Cadillac’s ATS, a rival to the BMW 3 Series, has been engineered for right-hand-drive.
US premium brand may get another chance after being axed in 2008.
It could be third time lucky for Cadillac in Australia. General Motors is once again considering bringing its luxury brand Down Under.
Cadillac was due to be sold in Australia at the end of 2008 – for the first time since 1969 – but those plans were scrapped in the grip of the Global Financial Crisis, even though cars had been shipped and dealers had been appointed.
“Our team is talking to the global Cadillac group about if and when it would make sense to properly, 100 per cent, both feet in, launch that brand [in Australia],” the boss of Holden Mike Devereux told reporters at the Detroit motor show. “But we would not do that until the conditions were absolutely rock-solidly perfect. You would have to have a full right-hand drive portfolio of the line-up.”
Holden is waiting until there is a full line-up of Cadillacs available in right-hand-drive – unlike last time when it planned to launch with just one mid-size sedan and expand with other models later.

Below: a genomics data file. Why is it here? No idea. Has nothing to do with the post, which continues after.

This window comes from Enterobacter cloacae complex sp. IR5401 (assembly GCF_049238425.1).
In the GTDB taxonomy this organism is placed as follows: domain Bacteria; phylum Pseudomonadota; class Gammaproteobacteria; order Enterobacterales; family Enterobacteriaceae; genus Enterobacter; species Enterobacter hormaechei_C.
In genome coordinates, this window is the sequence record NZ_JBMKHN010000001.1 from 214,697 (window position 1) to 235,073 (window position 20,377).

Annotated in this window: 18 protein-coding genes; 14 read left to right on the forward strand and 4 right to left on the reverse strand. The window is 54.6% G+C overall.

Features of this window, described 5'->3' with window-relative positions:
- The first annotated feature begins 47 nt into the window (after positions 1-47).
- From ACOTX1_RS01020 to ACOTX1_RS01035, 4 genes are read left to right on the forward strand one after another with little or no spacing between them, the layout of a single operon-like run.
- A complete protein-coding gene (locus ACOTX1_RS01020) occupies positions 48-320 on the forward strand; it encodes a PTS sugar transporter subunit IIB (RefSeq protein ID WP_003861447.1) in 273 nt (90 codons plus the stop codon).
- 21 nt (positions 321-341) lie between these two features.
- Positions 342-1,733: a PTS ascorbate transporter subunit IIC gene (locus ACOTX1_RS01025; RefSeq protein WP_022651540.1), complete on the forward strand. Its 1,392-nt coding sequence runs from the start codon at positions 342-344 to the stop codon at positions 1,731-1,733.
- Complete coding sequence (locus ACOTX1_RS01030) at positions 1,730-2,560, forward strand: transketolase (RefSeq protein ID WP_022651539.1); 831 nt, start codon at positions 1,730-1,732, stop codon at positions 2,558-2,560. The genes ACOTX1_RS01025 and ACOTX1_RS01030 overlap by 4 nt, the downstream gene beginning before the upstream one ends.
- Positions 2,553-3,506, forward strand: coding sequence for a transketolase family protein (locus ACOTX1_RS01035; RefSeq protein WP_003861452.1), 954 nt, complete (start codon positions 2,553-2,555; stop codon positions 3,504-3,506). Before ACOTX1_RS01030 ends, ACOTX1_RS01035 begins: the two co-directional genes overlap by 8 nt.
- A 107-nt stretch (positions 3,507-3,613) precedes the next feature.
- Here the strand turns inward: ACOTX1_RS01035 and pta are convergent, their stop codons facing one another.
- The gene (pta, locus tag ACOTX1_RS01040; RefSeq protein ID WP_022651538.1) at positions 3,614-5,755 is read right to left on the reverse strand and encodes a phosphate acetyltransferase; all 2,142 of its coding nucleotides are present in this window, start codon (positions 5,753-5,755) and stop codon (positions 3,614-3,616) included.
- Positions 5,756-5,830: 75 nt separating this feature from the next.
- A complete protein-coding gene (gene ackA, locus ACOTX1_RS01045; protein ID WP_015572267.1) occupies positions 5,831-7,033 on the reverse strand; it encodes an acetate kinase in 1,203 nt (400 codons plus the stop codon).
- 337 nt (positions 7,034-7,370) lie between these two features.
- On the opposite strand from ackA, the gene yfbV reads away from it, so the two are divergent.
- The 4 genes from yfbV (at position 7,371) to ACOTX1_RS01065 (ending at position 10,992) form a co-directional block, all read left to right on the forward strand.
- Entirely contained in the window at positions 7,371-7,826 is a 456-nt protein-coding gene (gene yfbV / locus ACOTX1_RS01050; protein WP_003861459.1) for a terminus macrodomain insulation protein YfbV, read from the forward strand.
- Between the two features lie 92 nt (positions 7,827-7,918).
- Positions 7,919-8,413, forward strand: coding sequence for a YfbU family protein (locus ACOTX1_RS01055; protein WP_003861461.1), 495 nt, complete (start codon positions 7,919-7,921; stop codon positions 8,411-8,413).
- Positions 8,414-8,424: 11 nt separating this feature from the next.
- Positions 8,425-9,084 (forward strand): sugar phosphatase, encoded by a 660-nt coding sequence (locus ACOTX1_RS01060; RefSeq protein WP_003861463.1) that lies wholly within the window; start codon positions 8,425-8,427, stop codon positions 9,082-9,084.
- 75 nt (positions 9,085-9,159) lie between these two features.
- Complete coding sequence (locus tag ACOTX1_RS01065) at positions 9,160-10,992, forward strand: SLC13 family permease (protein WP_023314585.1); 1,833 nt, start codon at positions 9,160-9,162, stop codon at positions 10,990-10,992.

“I think for us to launch Cadillac, if we were to do that in Australia, you have to have every single key volume entry have the exact spec that we know Australians would want and need, and we are looking at the viability of that as we speak,” Devereux said.
“We wouldn’t do it if it absolutely didn’t have every single thing that you would need out of the blocks to be able to have a robust approach to a dealer network and have the right portfolio. And that is what GM’s intention is with Cadillac globally.”
However, we’ve heard this before from Cadillac. In 2008, the then boss of Holden Chris Gubbey said: “Cadillac is undergoing a brand renaissance and global expansion driven by dramatic design and technical innovation.”
Cadillac’s latest model, the ATS, a rival to the BMW 3 Series, has won accolades in North America and, unlike the Chevrolet Corvette, has been engineered for right-hand-drive.
Mark Reuss, the former boss of Holden who now runs General Motors in North America, told reporters in Detroit overnight: “Right now we do not have the portfolio to compete on a volume basis [with the European luxury-car brands] … and nor do we have the credibility. So we have to make products over a long period of time that match them and beat them on their own grounds.”
The reporter is on Twitter: @JoshuaDowling